Functional connectivity (FC) is believed to be abnormal in attention-deficit hyperactivity disorder (ADHD). Most studies have focused on frontostriatal systems, and the role of the thalamic network in ADHD remains unclear. The current study used FC magnetic resonance imaging (fcMRI) to explore corticothalamic network properties and correlated network dysconnection with ADHD symptom severity.
Eighteen adolescents with ADHD and 16 healthy controls aged 12 to 17 years underwent resting functional MRI scans, clinical evaluations, and 2 parent rating scales, namely the Swanson, Nolan, and Pelham IV scale and the Child Behavior Checklist. Six a priori cortical regions of interest were used to derive 6 networks: the dorsal default mode network, frontoparietal network, cingulo-opercular network (CON), primary sensorimotor network (SM1), primary auditory network, and primary visual network (V1). The corticothalamic connectivity for each network was calculated for each participant and then compared between the groups. We also compared the 2 scales with the network connectivity.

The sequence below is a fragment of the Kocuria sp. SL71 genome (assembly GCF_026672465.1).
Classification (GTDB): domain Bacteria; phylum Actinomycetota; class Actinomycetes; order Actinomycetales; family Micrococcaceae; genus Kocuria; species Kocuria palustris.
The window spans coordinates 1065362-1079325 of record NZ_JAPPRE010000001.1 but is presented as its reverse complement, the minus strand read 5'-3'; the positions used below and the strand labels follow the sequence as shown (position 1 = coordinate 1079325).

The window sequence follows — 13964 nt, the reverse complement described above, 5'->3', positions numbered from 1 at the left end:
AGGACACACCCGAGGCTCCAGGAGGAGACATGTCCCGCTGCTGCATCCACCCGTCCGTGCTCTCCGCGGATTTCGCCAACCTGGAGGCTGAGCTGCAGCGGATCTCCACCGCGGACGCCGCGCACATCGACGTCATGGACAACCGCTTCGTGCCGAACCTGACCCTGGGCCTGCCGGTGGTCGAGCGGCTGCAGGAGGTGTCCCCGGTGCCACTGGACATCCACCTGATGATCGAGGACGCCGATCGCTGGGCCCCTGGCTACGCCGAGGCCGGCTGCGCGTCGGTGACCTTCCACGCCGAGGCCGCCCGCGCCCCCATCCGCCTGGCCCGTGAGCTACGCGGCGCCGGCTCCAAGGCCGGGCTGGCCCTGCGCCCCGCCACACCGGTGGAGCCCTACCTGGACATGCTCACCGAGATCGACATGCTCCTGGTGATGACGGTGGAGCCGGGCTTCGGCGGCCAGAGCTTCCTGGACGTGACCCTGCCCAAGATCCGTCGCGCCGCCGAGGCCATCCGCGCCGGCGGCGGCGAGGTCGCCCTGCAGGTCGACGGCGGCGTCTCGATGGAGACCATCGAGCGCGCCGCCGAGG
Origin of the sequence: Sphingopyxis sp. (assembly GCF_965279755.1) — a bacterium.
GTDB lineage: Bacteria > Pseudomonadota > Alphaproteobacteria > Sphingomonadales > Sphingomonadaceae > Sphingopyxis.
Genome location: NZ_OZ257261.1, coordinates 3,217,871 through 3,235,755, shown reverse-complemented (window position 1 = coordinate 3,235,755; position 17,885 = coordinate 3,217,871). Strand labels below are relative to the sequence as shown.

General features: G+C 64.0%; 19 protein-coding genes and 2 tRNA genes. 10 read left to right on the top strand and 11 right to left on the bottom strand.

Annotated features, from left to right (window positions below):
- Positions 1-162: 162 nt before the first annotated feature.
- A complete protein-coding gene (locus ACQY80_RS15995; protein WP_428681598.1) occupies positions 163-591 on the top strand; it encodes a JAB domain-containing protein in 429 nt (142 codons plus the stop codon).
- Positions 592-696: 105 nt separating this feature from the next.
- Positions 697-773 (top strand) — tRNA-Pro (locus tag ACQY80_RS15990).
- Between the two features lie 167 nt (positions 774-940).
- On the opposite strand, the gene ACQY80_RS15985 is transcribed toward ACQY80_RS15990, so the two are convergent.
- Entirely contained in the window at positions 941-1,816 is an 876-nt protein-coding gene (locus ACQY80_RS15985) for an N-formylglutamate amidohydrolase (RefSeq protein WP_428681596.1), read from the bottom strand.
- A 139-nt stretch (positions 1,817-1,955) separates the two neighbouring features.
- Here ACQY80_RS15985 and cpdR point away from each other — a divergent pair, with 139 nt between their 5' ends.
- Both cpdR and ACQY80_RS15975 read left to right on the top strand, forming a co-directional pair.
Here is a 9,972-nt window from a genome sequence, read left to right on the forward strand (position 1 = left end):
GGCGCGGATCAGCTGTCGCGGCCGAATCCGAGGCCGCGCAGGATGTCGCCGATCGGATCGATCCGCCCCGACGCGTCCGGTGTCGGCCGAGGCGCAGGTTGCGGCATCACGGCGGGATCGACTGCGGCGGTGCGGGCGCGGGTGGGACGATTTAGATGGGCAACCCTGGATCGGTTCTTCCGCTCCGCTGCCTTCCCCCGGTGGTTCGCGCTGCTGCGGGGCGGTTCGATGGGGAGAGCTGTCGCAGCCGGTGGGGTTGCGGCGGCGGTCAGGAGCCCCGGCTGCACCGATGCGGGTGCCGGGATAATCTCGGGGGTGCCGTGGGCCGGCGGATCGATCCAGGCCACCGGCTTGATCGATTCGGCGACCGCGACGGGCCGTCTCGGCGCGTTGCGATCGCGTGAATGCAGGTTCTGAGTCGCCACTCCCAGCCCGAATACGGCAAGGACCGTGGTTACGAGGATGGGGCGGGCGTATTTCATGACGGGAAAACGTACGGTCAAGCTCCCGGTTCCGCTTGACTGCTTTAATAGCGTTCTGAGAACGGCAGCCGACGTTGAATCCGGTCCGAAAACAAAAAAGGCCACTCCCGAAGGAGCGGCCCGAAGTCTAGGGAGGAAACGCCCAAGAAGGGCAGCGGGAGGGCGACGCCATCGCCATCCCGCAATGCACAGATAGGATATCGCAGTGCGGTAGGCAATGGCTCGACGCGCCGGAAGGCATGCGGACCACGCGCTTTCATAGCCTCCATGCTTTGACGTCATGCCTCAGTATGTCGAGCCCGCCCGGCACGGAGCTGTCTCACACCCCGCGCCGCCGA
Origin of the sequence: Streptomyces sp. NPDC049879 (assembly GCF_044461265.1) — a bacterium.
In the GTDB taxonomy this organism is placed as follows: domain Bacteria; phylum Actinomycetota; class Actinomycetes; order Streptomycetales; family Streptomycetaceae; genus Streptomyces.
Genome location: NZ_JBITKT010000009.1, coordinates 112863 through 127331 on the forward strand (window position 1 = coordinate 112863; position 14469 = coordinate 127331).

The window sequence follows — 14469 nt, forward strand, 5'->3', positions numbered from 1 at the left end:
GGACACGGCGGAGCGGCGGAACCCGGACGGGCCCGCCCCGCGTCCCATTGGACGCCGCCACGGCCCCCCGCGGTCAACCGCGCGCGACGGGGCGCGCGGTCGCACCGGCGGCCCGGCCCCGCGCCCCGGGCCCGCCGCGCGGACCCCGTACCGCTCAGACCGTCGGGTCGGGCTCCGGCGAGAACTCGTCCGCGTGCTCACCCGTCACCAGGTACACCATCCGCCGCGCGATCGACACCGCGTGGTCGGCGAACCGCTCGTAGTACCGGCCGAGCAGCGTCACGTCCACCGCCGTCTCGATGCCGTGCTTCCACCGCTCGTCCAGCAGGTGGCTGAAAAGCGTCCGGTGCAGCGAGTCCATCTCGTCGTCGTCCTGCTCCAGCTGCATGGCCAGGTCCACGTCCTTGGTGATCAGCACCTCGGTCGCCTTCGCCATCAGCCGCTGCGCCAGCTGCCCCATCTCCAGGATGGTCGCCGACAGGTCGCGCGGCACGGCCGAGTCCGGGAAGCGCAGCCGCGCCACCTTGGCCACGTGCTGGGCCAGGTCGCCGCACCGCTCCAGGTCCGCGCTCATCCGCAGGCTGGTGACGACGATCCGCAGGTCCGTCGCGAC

The corticothalamic connectivity within the CON was significantly reduced (p < 0.05) among adolescents with ADHD compared with the controls. The corticothalamic dysconnection within the CON, SM1, and V1 networks negatively correlated with ADHD symptom severity.
This network analysis indicates that corticothalamic dysconnection in ADHD involves the CON, SM1, and V1 networks and relates to symptom severity. The findings provide evidence of dysfunctional thalamus-related networks in ADHD.